2018 is a Revaluation Year for 9 North Carolina Counties

For nine North Carolina counties, 2018 is a property tax revaluation year. For property tax purposes, each county in North Carolina is required to revalue all real property within its borders at least once every eight years. Revaluations for North Carolina's 100 counties are staggered so that not all counties are revaluing during the same year. Some counties elect to revalue property tax more frequently than the 8-year mandate—most commonly every four years.

If you're responsible for the property taxes for your business, it's critical to stay on top of when your jurisdiction is revaluing since assessment reductions achieved through a successful property tax appeal are not retroactive. This can be particularly challenging if you're charged with the property tax function of multiple properties across multiple counties. Your opportunity to maximize potential savings from an appeal depends upon filing a property tax appeal during a revaluation year.

The North Carolina Department of Revenue publishes each year a list of county tax rates, most recent revaluation years, and scheduled future revaluation years for each of North Carolina's counties. The following nine North Carolina counties are scheduled to revalue effective January 1, 2018:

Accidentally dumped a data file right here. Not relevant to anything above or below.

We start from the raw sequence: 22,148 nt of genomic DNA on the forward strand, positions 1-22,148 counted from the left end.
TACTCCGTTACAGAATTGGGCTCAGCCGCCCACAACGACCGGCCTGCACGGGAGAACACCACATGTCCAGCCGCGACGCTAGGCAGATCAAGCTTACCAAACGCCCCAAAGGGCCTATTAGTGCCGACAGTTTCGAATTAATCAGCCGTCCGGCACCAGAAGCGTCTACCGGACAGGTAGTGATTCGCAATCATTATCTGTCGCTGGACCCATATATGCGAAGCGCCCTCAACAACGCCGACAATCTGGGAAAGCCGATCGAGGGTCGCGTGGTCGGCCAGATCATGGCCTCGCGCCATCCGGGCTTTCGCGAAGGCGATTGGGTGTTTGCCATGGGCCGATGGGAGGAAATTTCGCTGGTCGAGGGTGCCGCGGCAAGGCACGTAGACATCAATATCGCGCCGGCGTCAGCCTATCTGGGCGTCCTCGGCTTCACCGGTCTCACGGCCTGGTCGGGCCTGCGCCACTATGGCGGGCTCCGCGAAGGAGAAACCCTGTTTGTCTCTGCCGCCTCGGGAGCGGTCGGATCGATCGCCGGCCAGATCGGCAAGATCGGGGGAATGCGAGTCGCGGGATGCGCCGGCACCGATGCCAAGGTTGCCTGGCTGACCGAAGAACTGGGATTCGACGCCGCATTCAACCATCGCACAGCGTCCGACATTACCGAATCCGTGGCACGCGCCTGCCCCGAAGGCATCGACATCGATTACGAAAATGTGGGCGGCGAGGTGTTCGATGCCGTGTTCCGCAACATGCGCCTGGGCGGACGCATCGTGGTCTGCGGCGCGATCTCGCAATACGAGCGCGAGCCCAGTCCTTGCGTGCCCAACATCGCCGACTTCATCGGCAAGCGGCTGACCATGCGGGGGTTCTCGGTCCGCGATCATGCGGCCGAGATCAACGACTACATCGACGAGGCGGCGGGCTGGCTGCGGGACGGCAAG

Anson, Avery, Beaufort, Clay, Franklin, Granville, Mitchell, Onslow and Roberson

If you're responsible for property tax assessments of real property in any of these 9 counties, be on the lookout for revaluation notices, which should be mailed to the owner of record. While these notices could go out as early as December 2017, they're generally sent out in February or March of 2018.  Overlooking a revaluation notice is the first of many potential pitfalls that businesses face. Once the notice is sent out, the company has a specific period of time, as stated on the notice, to appeal informally to the tax assessor's office.

While you can potentially save more money during a revaluation year, an appeal may still be worth it during a non-revaluation year, especially if your county is on an eight-year schedule. Check out our article on determining whether a property tax appeal is worth the time and effort. 

About the Author

John Cocklereece headshot

John A. Cocklereece, Jr.

John Cocklereece concentrates his practice on property tax appeals, business law, tax controversies, and estate planning and administration.
Email John